At first glance, you’d be forgiven for walking straight past Vianney Hunter’s unassuming roller door in Sydney’s Inner West. It’s here that the master scent maker hand creates some of the country’s most interesting and alluring botanical candles, Hunter Candles.
For Vianney, the love affair with botanical scents is ongoing. “My fascination with scent began in my grandmother's garden. Mia had a green thumb (unlike myself) so her garden was abundant with roses, lavender, rosemary, thyme, geraniums and gardenias to name a few! My mother would first tell me the botanical history of each species and then we would crush the leaves or petals to release the oils. It was like some sort of magic to me!”
Why is scent so important?
Scent is an invisible language that’s a part of us. Our olfactory system is so powerful; it's able to conjure up memory and emotion. I discover and share scents that are able to evoke a feeling; whether it helps us mend, helps us feel comfort or simply reminds us to take a breath. That’s why I create.
Where do you find your inspiration?
I always struggle to answer this question! Scent runs in my blood, and every experience, or lesson learnt inspires me. At the heart of the creation is always how I want someone to feel. Places, people, moments in time, meals shared with friends, artists, music, stories, design, it all plays a part!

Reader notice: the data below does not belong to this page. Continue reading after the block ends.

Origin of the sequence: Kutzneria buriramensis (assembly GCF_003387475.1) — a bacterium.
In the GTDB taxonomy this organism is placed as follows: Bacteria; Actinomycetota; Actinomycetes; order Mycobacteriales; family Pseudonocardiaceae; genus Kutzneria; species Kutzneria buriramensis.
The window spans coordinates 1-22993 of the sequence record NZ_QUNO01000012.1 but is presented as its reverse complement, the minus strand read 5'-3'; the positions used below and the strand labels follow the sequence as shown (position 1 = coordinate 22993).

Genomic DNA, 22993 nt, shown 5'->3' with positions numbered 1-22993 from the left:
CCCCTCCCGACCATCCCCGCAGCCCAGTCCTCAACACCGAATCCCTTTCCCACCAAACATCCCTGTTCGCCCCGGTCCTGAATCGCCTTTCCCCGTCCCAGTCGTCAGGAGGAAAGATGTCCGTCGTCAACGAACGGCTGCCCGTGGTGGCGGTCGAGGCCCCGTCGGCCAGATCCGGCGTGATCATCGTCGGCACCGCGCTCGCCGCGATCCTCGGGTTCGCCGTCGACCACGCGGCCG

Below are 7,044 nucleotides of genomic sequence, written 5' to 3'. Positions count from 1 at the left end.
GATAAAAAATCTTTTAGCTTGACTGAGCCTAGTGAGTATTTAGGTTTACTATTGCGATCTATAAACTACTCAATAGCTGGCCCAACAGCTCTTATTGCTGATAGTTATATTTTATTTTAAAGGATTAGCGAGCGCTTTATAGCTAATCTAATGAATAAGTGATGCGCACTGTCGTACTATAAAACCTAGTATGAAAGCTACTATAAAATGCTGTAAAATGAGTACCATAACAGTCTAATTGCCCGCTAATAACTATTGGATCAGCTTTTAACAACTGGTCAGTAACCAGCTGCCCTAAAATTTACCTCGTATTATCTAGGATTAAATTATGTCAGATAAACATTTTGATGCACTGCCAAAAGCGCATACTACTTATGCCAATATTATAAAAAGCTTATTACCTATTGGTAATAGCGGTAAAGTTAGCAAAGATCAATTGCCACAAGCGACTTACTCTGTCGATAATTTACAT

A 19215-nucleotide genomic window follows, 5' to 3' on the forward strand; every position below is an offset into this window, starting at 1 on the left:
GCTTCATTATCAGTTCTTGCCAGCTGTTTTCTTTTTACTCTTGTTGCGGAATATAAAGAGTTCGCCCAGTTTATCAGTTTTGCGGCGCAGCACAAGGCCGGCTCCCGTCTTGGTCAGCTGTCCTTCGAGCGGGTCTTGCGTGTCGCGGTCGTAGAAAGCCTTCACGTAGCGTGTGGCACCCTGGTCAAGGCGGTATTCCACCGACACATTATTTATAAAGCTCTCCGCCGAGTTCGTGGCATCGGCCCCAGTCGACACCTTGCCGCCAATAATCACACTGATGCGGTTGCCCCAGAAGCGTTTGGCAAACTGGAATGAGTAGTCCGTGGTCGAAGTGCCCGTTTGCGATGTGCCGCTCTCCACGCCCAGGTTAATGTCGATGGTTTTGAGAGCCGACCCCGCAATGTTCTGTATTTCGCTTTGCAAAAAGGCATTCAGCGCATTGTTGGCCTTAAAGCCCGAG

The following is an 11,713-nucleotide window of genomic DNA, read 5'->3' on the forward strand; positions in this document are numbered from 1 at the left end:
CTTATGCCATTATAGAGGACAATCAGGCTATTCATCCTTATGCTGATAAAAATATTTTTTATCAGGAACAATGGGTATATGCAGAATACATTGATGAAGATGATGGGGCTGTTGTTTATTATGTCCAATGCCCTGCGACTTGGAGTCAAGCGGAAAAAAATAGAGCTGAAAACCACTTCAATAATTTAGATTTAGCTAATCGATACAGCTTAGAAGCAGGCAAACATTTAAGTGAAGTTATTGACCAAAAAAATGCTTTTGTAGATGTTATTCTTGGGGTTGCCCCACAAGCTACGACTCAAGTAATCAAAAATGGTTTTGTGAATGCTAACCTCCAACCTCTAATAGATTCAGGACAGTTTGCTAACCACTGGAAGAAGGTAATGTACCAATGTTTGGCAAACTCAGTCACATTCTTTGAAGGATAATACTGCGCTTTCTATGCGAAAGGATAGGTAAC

Do houseplants have a scent?
I believe house plants do have a scent! They have the damp soil, the green sunshine dancing on the leaves, and when snapped, the supple stem. We build a blend from a feeling. We’re special because we translate the scent of an experience, like a picnic, in summer, with loved ones, that gets rained out, or a dog comes along and steals your baguette. Here, I’d look at using bright florals, with grounding woods and soils, a touch of playfuls citrus, and a nod to bread somewhere in there! We create moments, and memories to connect with everyone.
How are natural scents created?
Oils are one of the most complicated parts of the complex science of candle making. We use plant oils that are extracted from plants and botanicals (called plant oils), but many candles use compounds created in a lab (fragrance oils). I concentrate on ensuring that when you burn our candles, you're not burning toxins, phthalates, parabens or petrochemicals.
Have you experimented with a combination that sounds great on paper but just smelled horrible?
For me, I could never formulate something that just looks good on paper. When blending oils, it's only about the smell. Over years of smelling and trying different oils, I've built a library in my head. When you smell something new, I can imagine how it will blend as a scent. However, some of these definitely react and smell funky when I’m experimenting...the latest was bourbon, chestnuts and cherries. Whoops!